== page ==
Deloris Jaguer is assigned to investigate The Beasthood which many women declare exist. In her search—through various evidence presented—to find the truth, she discovers more about herself and the literal meaning of The Beasthood.
It’s 1986 and there’s trouble in Macarthur Park, and Mabel Hackenbush, better known as Dr. Hackenbush of Dr. Hackenbush and her Orchestra, is up to her neck in it. She’s trying to help out her friends Anna Kodaly and Ross, and winds up in the middle of a mystery in the elderly Westlake section of Los Angeles. Oh, and during all this she and the band and are playing gigs wherever and whenever. It’s a Hackenbush mystery in the best tradition of the other Hackenbush mystery, “Dr. Hackenbush Gets Some Culture.”
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Storylandia, Issue 6, Winter 2012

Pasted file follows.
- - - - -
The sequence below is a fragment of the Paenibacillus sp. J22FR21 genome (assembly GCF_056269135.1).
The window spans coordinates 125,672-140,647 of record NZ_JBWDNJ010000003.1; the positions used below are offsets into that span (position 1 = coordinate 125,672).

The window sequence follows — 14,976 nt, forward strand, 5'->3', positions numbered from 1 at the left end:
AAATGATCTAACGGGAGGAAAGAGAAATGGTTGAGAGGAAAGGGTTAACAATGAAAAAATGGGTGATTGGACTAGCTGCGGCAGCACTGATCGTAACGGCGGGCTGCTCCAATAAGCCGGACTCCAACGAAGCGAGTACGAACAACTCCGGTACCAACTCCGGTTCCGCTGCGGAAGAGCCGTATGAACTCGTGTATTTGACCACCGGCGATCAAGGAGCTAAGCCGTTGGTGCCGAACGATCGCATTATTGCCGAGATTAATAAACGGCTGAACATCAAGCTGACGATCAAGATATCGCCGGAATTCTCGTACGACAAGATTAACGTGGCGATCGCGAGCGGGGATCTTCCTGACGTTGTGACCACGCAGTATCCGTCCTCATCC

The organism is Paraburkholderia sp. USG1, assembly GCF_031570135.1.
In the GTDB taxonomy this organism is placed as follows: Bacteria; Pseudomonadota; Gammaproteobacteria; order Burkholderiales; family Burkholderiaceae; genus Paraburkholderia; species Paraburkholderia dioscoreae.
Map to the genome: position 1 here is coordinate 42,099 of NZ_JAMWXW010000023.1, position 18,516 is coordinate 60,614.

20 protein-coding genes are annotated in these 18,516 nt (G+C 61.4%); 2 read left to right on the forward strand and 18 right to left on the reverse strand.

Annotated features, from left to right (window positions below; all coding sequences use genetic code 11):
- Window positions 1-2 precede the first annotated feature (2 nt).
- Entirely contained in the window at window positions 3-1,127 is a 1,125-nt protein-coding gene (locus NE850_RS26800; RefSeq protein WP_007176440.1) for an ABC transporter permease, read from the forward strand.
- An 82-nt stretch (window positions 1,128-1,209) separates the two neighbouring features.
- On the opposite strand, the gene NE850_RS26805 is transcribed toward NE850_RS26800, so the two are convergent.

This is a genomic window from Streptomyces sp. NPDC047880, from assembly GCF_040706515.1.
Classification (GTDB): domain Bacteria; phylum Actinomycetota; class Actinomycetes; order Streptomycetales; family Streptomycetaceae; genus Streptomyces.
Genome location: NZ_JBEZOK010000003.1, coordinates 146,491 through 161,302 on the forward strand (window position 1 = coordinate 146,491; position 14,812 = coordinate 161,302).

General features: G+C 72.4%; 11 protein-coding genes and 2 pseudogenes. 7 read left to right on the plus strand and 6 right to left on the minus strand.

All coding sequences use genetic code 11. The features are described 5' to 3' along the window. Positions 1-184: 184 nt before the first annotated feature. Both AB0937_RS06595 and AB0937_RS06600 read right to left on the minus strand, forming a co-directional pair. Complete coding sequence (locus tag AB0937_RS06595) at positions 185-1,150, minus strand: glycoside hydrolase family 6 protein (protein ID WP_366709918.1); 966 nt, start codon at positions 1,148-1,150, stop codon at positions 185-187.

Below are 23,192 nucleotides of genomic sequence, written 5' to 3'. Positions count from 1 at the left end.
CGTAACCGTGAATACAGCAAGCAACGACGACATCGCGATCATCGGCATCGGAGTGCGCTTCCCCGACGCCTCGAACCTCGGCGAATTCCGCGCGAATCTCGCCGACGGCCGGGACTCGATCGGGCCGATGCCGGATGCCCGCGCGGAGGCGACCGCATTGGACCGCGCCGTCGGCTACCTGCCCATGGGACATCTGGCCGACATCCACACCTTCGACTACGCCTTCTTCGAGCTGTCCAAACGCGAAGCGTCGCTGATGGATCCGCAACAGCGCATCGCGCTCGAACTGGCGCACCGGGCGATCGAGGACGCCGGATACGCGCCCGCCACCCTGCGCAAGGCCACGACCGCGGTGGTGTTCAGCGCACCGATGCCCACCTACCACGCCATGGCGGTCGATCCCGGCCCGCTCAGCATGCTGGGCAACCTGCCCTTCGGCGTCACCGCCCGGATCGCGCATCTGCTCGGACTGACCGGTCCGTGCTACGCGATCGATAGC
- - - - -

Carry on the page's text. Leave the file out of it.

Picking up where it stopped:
The Wapshott Journal of Fiction
Paullette Gaudet, The Deepest Crease Visible; T Sheehan, Amie and Sherry and the Twilight Diner; V. Ulea, Expecting a Star; JJ Steinfeld, The Furtive Men Play the Wretched Bar; Dustin Grayson, Best Head Ever; Chris Castle, Mall in Rainbows; cover by Magda Audifred
Where to buy: 10% off with this code: HDCYF4CR at this online store; Amazon, eligible for free shipping; Kindle ebook format only until July 20, 2012.
We were driving back to the city from Indio after the Coachella concert, and Mark, my best friend and roommate, was asking his usual road-trip questions. They had advanced over the years from things like “Would you rather be burned to death, or suffocate?” or “You and boyfriend Quentin Tarantino seek a third, available weekends—who responds to your ad?” to ones like “Would you be willing to live without love, if it meant you could own a house outright?” Mark had adjusted his questions recently to accommodate my increasing retreat from whimsy, I think—his more absurd proposals were now reserved for new acquaintances, and when I overheard them they made me sad for a time when I was younger, and drunker, and still thought I would someday meet Quentin Tarantino. Mark couldn’t, even for me, make his questions completely dull, so it didn’t surprise me when he asked, “Would you ever date a midget?”